NPD: Norway’s Recoverable Resources Increased

NPD Norway's Recoverable Resources at  13.6 Bln scm o.e.

The Norwegian Petroleum Directorate’s (NPD’s) resource account shows that the total recoverable petroleum resources are estimated at 13.6 billion standard cubic meters of oil equivalents (scm o.e.).

New areas for southeastern Barents Sea and Jan Mayen are not included in the petroleum resource account with updated figures as of 31.12.2012.

The main trends in the resource account for 2012 are:

  • A net increase in reserves, replacement rate 152 percent
  • Maturation of resources in fields and discoveries
  • Nice resource growth from the exploration activity
  • A full revision of the total undiscovered resources

The total recoverable resources have increased by 445 million scm o.e since 2011. This is mainly due to an increase in field reserves, increased resource estimates for discoveries, resource growth from new discoveries and an increase of the volume of the undiscovered resources.

Growth in reserves was 344 million scm o.e in 2012. This is because resources in discoveries have been approved for development by either the government or by the licensees and there has been an increase in reserves for fields in production. Ekofisk, Troll and Gullfaks Sør have had the largest increase in oil reserves. Ormen Lange had the largest increase in gas reserves, but several of the other fields in the Norwegian Sea have had an increase in gas reserves. In 2012 it was sold and delivered 226 million scm o.e. so that the net reserves rose by 118 million scm o.e.

Atla, Gaupe, Islay, Marulk, Visund Sør and Oselvar started production in 2012. At year end 14 fields are under development and the licensees have delivered Plans for Development and Operation (PDOs) for 15/5-1 Dagny, 16/1-9 Ivar Aasen and 6707/10-1 Aasta Hansteen. In 2013 Skarv and Hyme have already started to produce, while Brynhild, Jette, Skuld and Svalin intend to start production later this year.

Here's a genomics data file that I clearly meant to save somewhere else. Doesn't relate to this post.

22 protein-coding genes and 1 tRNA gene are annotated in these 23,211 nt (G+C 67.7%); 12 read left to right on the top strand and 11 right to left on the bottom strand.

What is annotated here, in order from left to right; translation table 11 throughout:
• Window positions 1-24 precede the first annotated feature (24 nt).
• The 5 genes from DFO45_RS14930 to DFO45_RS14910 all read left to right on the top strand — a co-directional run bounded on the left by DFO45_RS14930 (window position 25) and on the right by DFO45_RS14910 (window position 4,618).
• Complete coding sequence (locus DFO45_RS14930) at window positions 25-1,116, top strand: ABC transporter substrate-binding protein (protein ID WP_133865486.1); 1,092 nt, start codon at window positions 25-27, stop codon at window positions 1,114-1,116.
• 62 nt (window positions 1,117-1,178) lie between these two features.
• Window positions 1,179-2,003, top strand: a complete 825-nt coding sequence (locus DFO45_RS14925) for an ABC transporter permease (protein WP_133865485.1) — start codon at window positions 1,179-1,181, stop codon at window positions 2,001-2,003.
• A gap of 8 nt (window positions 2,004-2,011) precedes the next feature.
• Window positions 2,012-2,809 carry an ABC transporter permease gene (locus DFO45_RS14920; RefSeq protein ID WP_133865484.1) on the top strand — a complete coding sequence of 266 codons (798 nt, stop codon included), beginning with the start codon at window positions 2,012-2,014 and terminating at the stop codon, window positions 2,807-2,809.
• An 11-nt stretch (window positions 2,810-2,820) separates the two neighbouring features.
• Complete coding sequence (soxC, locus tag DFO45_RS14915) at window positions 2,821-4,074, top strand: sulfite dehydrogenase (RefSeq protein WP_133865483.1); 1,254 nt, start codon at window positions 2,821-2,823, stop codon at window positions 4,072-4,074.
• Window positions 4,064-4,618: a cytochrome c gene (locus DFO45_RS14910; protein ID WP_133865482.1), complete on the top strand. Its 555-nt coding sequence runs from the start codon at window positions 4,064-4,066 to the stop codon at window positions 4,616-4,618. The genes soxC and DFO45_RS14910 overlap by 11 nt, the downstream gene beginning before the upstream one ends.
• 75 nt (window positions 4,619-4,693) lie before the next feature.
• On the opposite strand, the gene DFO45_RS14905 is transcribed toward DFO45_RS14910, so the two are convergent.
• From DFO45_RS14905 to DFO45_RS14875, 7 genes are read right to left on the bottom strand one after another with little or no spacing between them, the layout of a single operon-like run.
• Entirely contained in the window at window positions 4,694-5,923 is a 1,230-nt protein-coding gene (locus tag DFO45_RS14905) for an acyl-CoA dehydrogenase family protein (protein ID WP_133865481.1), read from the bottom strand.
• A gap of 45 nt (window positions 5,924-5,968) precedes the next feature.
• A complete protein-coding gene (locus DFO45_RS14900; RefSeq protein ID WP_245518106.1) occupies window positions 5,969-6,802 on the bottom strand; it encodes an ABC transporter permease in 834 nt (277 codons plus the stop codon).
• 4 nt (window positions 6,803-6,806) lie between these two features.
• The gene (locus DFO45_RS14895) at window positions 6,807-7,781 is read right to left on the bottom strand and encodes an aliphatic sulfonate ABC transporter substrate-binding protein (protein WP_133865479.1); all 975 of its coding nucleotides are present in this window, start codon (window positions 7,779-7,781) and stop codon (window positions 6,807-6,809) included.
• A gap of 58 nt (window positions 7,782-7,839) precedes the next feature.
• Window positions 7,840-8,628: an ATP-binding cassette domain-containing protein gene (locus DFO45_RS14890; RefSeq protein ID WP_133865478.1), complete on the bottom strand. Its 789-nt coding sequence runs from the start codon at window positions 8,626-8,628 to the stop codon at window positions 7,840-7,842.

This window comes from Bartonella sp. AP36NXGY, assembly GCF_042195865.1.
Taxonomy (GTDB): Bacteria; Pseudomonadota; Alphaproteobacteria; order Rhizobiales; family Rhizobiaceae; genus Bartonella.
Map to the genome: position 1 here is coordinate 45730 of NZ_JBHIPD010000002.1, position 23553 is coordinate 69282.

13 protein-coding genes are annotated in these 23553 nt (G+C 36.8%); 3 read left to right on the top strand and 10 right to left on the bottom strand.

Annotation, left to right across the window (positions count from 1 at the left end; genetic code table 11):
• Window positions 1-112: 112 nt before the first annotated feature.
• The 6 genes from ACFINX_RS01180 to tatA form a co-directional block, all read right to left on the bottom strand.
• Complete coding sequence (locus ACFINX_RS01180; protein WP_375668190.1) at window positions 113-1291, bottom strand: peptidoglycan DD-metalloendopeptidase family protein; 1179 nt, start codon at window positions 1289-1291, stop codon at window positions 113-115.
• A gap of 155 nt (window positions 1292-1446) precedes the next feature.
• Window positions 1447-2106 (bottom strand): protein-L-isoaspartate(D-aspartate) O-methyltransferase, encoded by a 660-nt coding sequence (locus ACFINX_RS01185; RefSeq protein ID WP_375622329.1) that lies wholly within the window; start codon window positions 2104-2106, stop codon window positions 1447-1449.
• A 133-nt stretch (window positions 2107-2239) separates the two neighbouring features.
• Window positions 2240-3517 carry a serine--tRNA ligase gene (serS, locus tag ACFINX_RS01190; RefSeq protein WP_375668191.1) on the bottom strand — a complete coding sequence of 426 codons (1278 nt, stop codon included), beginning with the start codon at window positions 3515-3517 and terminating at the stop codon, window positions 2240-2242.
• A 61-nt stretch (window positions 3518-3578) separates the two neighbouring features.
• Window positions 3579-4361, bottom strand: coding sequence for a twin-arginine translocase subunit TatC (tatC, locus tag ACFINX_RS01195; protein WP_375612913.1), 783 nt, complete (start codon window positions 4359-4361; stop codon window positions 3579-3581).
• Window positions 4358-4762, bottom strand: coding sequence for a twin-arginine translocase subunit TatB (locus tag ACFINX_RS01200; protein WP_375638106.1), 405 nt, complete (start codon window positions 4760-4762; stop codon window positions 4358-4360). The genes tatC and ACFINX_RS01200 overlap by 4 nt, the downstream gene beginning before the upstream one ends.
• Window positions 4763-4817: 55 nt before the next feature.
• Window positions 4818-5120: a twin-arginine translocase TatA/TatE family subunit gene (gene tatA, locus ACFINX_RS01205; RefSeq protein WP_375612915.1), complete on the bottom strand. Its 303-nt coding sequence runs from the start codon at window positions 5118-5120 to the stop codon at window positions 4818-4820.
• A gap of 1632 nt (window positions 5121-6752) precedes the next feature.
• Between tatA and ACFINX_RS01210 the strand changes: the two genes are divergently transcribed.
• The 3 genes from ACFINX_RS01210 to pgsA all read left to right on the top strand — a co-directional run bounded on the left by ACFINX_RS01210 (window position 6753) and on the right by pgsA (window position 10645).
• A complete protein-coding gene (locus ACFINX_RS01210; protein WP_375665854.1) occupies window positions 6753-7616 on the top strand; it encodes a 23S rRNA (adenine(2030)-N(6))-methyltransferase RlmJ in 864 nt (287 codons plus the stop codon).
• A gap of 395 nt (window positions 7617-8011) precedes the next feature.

In 2005 the NPD set a target of 800 million scm of additional gross oil reserves by 2015. The past year the growth in gross oil reserves was 155 million scm, by comparison it was sold 89 million scm of oil in 2012. 83 million scm of the reserve growth was recorded from discoveries decided to be developed and 72 mill scm was recorded from fields. Seven years into the period, the accumulated reserve growth is 607 million scm. This represents 76 percent of the government policy of reserve growth, and shows that it is possible to achieve the goal of 800 million scm, by 2015 if the right decisions are taken the next two years.

It is reported 754 million scm o.e. contingent resources in fields, and future plans for increased oil and gas recovery are also included in this figure. This is a reduction of 9 million scm o.e. compared with last year’s account and is due to the fact that projects at the fields have been approved and the petroleum volumes is matured to the reserves. In addition other projects are reduced in size and volume.

The amount of contingent resources in discoveries are reduced by 25 million scm .o.e. compared to last year’s account. The reason is that a considerable number of PDOs have been submitted in 2012 and this has resulted in resources maturing to reserves for the discoveries 15/5-1 Dagny, 16/1-8 Edvard Grieg, 16/1-9 Ivar Aasen, 24/9-9S Bøyla, 25/11-16 Svalin, 30/7-6 Martin Linge and 6707/10-1 Aasta Hansteen.

During 2012 the NPD has revised its resource estimates and quantified the total undiscovered resources at 2590 million scm o.e, this is an increase of 135 mill scm o.e since 2011. This volume does not include resource figures relating to new areas for southeastern Barents Sea and Jan Mayen. The estimate for 2011 was not based on a new evaluation, but it was an adjustment of the figures corresponding to the volume proven in new discoveries after the 2010 analysis of the undiscovered resources was conducted. Compared with the evaluation from 2010 we believe that there are larger undiscovered deposits of oil and less gas on the Norwegian shelf than previously estimated. The undiscovered oil resources in the North Sea and the Barents Sea are estimated to be higher than previous estimates, while the undiscovered gas resources in the North Sea and the Barents Sea have decreased. The estimates for the Norwegian Sea have not changed appreciably.

March 1, 2013